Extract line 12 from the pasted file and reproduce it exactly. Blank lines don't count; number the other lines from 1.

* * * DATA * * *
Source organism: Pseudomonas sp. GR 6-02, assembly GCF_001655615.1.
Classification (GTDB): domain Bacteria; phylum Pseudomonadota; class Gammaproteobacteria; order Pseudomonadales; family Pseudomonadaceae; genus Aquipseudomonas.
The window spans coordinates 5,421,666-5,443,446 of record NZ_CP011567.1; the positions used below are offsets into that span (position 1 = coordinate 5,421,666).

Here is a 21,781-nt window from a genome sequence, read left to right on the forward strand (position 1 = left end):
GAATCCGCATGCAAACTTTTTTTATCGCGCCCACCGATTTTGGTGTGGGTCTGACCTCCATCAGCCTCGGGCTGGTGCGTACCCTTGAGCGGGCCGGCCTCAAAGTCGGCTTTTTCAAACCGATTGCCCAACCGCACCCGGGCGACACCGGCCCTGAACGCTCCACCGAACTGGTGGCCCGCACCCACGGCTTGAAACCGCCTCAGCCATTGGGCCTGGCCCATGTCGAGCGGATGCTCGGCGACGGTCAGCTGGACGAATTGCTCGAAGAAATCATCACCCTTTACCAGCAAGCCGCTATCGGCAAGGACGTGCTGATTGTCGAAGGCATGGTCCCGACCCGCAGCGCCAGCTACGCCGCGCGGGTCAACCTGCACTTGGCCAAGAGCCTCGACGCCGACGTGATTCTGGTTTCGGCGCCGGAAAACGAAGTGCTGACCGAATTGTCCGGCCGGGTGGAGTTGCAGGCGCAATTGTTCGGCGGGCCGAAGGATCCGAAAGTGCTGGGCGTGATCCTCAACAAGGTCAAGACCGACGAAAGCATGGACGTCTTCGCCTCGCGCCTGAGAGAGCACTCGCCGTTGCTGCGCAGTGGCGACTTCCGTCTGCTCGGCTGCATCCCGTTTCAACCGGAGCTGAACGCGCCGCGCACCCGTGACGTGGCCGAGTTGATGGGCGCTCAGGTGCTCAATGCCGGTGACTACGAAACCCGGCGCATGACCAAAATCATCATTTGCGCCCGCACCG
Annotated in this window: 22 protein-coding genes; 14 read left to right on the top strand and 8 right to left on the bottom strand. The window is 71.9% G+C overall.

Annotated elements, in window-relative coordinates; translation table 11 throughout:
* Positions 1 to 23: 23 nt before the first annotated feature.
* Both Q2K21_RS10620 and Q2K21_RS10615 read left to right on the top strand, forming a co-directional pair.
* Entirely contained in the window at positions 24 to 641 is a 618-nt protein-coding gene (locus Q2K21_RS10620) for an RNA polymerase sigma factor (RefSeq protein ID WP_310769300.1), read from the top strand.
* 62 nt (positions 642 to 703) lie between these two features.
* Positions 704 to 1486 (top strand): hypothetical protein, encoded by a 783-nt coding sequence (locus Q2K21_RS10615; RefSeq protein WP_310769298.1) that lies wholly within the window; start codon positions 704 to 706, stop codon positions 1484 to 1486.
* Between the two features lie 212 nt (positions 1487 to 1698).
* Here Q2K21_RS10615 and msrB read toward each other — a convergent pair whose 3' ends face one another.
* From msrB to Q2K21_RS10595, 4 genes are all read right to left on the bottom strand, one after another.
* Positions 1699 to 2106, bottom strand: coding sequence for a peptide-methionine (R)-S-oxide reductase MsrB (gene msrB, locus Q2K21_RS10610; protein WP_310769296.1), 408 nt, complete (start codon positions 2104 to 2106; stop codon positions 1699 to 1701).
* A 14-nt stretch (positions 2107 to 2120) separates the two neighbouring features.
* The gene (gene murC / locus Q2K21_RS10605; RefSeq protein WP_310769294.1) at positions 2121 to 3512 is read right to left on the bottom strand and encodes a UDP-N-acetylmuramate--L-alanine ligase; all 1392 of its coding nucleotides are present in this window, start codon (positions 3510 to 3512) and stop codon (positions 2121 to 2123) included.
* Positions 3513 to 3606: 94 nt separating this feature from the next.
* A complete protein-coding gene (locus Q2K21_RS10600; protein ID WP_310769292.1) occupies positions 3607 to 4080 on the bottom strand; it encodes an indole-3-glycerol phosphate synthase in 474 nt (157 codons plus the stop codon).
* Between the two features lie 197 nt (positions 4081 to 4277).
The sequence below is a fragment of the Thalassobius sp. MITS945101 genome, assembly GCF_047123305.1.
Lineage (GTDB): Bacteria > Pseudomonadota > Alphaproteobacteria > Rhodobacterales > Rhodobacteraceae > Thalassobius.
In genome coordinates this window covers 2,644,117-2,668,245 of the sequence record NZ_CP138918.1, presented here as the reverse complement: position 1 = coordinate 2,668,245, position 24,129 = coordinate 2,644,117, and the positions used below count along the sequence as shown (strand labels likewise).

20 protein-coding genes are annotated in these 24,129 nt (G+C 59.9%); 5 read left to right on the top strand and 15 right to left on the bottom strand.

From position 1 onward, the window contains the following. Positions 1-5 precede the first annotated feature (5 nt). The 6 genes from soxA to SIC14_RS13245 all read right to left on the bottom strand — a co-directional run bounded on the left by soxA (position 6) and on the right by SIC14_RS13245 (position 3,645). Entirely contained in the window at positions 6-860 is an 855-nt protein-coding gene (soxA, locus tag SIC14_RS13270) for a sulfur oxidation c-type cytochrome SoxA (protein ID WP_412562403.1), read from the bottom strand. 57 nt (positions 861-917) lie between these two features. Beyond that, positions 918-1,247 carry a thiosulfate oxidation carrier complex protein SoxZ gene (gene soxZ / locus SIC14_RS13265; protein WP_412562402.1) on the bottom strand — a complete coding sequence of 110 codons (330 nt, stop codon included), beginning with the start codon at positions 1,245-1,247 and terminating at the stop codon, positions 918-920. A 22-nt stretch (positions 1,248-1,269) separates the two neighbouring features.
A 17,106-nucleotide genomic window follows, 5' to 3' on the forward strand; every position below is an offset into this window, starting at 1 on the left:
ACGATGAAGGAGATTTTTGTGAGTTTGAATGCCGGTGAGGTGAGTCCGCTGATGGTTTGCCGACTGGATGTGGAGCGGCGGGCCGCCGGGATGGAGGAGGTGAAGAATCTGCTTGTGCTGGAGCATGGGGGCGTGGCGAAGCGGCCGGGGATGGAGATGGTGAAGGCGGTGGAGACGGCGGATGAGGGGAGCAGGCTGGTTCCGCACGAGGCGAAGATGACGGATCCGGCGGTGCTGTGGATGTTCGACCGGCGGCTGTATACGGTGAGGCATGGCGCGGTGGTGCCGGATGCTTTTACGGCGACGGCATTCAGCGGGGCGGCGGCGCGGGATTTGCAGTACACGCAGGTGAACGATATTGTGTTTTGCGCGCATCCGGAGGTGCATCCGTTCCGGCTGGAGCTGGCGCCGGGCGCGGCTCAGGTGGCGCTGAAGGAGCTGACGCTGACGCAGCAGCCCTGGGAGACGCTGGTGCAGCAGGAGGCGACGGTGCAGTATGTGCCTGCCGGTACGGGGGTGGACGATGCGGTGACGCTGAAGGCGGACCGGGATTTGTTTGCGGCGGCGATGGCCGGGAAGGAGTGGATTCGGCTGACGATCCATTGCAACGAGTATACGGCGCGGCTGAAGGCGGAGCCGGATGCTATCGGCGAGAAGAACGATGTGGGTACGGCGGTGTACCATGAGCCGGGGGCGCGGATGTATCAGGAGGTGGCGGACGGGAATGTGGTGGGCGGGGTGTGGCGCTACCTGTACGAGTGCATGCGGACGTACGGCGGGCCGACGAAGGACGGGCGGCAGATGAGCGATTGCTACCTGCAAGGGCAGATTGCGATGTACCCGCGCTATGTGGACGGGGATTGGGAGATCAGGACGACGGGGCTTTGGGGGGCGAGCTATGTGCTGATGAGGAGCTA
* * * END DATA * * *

* Positions 704 to 1486 (top strand): hypothetical protein, encoded by a 783-nt coding sequence (locus Q2K21_RS10615; RefSeq protein WP_310769298.1) that lies wholly within the window; start codon positions 704 to 706, stop codon positions 1484 to 1486.